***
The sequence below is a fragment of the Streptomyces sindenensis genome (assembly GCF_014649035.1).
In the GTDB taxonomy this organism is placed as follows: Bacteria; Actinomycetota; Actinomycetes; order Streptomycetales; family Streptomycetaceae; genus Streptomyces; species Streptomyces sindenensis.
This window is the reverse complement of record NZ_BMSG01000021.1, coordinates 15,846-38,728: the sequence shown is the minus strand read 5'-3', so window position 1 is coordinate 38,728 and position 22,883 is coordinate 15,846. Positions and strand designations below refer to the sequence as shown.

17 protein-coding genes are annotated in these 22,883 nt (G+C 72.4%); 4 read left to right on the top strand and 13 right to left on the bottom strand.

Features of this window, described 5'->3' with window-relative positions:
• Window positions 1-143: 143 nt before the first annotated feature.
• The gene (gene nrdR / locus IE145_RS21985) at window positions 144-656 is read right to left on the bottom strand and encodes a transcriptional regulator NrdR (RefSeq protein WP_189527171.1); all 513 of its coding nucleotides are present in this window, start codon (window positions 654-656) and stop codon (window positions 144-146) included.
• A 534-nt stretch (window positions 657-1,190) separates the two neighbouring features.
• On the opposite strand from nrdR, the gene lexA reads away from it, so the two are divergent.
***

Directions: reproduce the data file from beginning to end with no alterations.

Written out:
The sequence below is a fragment of the Streptomyces sindenensis genome (assembly GCF_014649035.1).
In the GTDB taxonomy this organism is placed as follows: Bacteria; Actinomycetota; Actinomycetes; order Streptomycetales; family Streptomycetaceae; genus Streptomyces; species Streptomyces sindenensis.
This window is the reverse complement of record NZ_BMSG01000021.1, coordinates 15,846-38,728: the sequence shown is the minus strand read 5'-3', so window position 1 is coordinate 38,728 and position 22,883 is coordinate 15,846. Positions and strand designations below refer to the sequence as shown.

17 protein-coding genes are annotated in these 22,883 nt (G+C 72.4%); 4 read left to right on the top strand and 13 right to left on the bottom strand.

Features of this window, described 5'->3' with window-relative positions:
• Window positions 1-143: 143 nt before the first annotated feature.
• The gene (gene nrdR / locus IE145_RS21985) at window positions 144-656 is read right to left on the bottom strand and encodes a transcriptional regulator NrdR (RefSeq protein WP_189527171.1); all 513 of its coding nucleotides are present in this window, start codon (window positions 654-656) and stop codon (window positions 144-146) included.
• A 534-nt stretch (window positions 657-1,190) separates the two neighbouring features.
• On the opposite strand from nrdR, the gene lexA reads away from it, so the two are divergent.